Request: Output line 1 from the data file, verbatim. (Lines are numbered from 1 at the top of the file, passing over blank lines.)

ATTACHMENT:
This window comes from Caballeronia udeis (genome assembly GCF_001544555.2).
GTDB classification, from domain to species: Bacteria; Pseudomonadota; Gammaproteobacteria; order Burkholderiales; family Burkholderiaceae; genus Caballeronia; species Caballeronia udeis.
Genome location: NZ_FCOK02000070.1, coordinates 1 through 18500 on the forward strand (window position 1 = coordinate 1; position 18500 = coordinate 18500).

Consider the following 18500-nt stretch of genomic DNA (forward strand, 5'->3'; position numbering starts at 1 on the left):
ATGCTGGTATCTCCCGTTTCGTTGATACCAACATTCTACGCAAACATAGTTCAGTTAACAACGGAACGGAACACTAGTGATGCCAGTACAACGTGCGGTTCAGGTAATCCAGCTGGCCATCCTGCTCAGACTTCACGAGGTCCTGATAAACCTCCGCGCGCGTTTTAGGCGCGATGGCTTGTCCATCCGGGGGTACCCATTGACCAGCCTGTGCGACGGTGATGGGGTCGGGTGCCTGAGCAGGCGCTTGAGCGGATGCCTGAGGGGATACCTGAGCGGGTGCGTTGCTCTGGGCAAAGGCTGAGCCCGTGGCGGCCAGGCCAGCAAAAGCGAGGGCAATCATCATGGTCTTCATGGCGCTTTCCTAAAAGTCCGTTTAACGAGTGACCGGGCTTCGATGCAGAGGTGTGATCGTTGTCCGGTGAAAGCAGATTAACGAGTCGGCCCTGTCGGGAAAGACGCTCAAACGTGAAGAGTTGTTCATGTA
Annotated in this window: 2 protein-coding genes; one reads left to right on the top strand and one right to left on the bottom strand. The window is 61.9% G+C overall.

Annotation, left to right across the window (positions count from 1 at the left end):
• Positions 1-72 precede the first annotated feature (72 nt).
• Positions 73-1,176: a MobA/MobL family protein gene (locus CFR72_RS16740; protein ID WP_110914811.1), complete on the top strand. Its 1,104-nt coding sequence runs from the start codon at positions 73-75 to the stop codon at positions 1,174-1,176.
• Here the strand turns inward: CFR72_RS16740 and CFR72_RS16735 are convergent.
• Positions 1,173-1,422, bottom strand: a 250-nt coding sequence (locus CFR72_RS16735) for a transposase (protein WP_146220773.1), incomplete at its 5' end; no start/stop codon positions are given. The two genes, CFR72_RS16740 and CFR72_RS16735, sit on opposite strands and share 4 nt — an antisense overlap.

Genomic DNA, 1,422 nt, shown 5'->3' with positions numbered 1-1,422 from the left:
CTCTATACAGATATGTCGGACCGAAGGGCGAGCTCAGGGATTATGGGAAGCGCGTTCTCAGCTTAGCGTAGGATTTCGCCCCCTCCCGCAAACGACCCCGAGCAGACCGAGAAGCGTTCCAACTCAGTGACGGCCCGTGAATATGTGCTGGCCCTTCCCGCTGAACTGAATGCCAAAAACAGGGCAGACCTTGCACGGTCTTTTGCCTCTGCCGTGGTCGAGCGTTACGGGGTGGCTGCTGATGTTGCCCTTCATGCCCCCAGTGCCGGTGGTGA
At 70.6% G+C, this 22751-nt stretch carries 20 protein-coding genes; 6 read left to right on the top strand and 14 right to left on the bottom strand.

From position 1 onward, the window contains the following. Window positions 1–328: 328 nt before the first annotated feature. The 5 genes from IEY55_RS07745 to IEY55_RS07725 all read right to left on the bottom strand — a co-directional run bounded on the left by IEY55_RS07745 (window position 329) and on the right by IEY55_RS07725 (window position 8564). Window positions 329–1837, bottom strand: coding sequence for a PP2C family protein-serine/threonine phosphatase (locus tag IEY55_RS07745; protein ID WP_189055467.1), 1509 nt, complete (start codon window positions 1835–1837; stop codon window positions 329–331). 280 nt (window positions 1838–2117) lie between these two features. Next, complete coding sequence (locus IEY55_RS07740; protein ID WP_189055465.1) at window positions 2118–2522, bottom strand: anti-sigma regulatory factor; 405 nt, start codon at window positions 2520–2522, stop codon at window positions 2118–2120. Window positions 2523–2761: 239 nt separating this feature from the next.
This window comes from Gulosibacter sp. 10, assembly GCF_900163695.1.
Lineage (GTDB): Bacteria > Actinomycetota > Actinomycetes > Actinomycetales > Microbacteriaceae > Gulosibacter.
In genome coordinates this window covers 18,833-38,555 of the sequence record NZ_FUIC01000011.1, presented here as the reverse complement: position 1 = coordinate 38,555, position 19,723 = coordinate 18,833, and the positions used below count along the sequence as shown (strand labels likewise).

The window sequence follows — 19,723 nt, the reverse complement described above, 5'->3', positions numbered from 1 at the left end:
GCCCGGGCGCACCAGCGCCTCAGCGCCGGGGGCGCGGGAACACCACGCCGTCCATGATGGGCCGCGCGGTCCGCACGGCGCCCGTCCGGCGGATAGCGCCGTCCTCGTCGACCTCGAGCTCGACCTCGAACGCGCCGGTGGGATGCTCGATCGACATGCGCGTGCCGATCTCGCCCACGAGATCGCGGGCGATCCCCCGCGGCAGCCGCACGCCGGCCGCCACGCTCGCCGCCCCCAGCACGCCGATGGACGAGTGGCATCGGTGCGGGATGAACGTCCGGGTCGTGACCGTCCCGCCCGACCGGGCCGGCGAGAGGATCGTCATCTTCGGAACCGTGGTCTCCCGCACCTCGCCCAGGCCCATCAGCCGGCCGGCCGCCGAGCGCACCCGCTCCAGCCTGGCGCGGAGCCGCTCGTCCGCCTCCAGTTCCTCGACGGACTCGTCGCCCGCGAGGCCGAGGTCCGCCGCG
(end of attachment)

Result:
This window comes from Caballeronia udeis (genome assembly GCF_001544555.2).